Yuan Class AIP & Kilo Submarine Thread


Registered Member
Are there any good guesses how much power such a system should generate ?

If I'm not wrong, "normal" AIP systems generate a few hundred KW of power.
A reactor for a "normal" SSN would generate at least 5MW of usable power (shaft/electric) which would be >15MW thermal (for a rather "underpowered" SSN).

I guess a "nuclear AIP" should fit the following demands:
- enough power to be worth the trouble (at least as much power as a "normal AIP")
- significantly smaller and cheaper than "real nuclear propulsion"
- lower maintenance needs than "real nuclear propulsion", perhaps some way to change the whole "power pack" at once after opening a big hatch
- no need for "nuclear engineers" in the crew (or at least significantly reduced compared to "real nuclear propulsion")

Could something like a 500KW (electric) reactor (perhaps 2MW thermal) fit these requirements ?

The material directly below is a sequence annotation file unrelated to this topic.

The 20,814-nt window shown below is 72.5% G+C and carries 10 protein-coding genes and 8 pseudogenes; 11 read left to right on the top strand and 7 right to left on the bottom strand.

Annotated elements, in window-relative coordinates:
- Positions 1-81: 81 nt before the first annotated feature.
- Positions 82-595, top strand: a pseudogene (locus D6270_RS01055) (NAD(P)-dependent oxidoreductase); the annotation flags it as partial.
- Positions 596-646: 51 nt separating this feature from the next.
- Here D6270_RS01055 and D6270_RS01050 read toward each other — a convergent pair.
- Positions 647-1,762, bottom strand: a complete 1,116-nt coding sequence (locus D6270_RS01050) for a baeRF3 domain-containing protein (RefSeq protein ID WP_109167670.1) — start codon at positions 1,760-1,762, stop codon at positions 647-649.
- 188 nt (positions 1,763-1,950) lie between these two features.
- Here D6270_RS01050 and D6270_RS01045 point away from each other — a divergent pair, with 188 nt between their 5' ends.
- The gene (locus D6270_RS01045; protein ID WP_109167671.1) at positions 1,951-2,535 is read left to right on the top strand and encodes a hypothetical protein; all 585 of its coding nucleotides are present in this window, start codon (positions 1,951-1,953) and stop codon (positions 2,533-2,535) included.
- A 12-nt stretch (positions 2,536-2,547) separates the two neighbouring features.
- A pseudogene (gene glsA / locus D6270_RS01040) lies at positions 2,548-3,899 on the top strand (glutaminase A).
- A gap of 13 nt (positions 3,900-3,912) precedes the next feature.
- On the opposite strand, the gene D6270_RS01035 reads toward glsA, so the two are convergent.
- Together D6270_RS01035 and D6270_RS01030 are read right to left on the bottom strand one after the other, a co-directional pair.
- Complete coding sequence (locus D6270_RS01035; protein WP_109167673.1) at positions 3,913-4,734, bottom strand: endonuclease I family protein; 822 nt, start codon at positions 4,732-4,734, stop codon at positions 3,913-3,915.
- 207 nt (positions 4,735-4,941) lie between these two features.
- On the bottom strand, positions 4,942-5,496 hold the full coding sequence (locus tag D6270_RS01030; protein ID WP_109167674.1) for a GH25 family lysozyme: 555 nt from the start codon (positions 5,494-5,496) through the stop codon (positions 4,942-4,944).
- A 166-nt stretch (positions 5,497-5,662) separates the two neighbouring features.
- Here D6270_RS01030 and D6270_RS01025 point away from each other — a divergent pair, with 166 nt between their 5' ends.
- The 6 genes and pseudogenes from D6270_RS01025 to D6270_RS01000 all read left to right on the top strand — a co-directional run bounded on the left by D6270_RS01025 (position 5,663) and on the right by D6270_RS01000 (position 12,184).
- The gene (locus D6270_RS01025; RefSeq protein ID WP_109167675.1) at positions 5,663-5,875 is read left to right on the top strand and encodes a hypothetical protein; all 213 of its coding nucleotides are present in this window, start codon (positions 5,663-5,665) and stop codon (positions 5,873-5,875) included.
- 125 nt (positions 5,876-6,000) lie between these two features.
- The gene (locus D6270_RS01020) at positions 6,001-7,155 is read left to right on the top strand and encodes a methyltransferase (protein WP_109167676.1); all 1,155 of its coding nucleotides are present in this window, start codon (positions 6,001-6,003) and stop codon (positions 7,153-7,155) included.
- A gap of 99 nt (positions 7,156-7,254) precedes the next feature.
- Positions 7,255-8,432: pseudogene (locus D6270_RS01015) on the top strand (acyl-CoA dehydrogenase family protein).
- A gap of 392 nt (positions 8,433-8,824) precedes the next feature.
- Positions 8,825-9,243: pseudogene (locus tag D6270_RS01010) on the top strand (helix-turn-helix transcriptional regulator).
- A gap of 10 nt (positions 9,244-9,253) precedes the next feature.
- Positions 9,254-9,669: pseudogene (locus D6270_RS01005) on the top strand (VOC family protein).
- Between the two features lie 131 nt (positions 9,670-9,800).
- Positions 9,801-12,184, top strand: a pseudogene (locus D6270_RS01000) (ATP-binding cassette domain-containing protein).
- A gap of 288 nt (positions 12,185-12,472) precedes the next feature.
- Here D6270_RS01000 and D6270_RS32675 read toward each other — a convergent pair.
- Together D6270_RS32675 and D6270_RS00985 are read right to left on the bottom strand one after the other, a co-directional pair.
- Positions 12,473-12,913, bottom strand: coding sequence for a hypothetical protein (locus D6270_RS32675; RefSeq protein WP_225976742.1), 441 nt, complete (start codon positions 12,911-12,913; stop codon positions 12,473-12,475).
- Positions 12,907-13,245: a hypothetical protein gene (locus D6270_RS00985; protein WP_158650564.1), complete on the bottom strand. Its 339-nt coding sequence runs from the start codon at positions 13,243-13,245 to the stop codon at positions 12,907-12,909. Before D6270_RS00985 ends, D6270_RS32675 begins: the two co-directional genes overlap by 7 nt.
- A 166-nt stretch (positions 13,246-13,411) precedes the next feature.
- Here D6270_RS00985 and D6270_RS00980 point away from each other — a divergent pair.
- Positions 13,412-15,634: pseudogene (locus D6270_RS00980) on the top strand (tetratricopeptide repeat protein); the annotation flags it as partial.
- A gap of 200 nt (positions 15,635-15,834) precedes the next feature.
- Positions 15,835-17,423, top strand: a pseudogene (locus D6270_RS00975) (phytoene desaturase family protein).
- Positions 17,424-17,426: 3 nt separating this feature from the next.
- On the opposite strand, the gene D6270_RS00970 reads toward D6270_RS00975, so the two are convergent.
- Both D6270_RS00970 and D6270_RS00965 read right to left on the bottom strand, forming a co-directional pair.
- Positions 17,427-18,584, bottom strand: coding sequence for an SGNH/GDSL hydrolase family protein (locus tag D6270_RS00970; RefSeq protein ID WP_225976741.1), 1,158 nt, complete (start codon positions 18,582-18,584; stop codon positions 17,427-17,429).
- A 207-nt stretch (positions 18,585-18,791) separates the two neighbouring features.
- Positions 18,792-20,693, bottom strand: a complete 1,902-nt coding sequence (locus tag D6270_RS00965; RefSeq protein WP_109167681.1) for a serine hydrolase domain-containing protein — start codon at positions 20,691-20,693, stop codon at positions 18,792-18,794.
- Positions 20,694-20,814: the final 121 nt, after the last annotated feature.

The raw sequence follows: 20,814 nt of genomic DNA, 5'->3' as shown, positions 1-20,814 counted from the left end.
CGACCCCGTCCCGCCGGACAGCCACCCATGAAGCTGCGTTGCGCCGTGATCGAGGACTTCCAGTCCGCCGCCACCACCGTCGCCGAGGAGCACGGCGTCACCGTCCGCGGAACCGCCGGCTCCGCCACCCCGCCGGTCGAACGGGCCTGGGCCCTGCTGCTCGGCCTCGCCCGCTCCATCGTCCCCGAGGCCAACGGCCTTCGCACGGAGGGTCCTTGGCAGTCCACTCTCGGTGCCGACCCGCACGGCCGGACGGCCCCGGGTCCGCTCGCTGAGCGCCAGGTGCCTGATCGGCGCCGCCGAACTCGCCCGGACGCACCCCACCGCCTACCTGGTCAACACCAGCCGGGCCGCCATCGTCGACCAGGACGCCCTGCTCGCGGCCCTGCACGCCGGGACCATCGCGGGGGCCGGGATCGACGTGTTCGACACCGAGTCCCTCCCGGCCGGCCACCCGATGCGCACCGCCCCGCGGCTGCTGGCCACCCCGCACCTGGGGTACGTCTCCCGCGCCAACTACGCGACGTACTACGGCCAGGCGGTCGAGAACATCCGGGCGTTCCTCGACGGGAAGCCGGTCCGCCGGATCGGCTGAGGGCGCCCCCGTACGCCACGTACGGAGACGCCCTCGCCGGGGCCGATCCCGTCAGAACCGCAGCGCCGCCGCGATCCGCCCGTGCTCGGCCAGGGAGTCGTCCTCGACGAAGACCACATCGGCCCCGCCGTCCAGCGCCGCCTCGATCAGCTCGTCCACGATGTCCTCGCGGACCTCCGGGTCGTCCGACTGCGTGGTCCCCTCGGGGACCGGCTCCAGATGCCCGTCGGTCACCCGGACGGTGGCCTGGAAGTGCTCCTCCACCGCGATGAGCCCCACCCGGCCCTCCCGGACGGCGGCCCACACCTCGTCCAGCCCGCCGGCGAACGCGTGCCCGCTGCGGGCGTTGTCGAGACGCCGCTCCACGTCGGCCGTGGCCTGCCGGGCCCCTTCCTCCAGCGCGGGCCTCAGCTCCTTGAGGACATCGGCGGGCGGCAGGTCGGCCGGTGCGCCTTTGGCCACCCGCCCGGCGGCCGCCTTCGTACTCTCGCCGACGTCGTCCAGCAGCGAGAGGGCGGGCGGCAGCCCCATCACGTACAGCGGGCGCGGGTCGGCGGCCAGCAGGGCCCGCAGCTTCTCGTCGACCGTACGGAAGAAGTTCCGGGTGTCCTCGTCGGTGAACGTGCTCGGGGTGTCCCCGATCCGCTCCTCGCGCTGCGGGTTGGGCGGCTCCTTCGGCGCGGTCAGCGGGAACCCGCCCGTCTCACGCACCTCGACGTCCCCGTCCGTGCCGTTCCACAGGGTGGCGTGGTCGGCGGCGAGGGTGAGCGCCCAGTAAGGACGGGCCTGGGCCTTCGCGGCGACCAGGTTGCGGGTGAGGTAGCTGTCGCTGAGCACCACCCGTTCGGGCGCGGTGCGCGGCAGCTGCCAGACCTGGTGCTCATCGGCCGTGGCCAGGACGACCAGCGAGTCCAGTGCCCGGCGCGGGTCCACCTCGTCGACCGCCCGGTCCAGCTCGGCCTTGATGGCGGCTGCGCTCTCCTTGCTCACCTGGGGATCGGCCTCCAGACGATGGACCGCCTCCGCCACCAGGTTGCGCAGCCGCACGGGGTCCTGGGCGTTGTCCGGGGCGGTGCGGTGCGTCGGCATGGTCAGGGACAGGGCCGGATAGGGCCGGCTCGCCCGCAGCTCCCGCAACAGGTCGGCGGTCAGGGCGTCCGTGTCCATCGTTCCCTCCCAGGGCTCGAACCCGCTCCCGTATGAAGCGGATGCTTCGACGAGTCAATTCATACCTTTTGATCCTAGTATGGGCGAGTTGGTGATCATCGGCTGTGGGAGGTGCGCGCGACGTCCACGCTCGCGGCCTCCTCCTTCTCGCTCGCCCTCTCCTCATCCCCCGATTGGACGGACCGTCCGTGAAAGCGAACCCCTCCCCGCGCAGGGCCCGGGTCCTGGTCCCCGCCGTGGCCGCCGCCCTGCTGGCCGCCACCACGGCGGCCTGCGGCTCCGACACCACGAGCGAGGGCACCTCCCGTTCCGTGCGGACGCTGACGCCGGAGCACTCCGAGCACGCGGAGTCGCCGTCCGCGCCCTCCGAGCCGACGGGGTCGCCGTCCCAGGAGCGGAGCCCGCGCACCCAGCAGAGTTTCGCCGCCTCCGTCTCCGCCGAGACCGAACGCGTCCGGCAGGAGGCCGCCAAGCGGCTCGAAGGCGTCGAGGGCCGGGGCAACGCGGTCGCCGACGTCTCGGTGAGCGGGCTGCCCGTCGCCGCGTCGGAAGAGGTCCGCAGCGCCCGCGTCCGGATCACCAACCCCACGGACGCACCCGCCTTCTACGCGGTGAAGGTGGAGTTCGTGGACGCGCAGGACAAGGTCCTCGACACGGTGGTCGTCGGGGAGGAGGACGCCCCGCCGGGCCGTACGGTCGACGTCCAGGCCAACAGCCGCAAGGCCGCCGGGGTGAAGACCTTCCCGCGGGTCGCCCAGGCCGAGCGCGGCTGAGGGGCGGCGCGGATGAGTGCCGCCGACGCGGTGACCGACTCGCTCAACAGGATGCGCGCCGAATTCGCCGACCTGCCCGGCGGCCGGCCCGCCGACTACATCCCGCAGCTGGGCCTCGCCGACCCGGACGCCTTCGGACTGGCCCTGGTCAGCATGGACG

Maybe 600kW?

There is an estimate of 38KW required for a stationary Yuan.

Then there is the smaller Gotland submarine which has 150KW of Stirling Engines for a sustained speed of 5knots.
And the Type-212 has a total of 600KW of fuel cells. It did a 2800km journey in 2weeks at 4-5knots as well.
Plus the Soviets tested 600KW VAU-6 auxiliary reactors on their diesel-electric submarines.


Registered Member
With later and later pictures, I see less and less of the square sailed Yuans. Either the number of the curved sail Yuans are increasing --- no way to track the new builds --- or older ones are being refitted to the new form. Or both is happening.


Junior Member
Registered Member
Was it stretched for movie purposes? Or was the boat the navy lent out for filming stretched to begin with?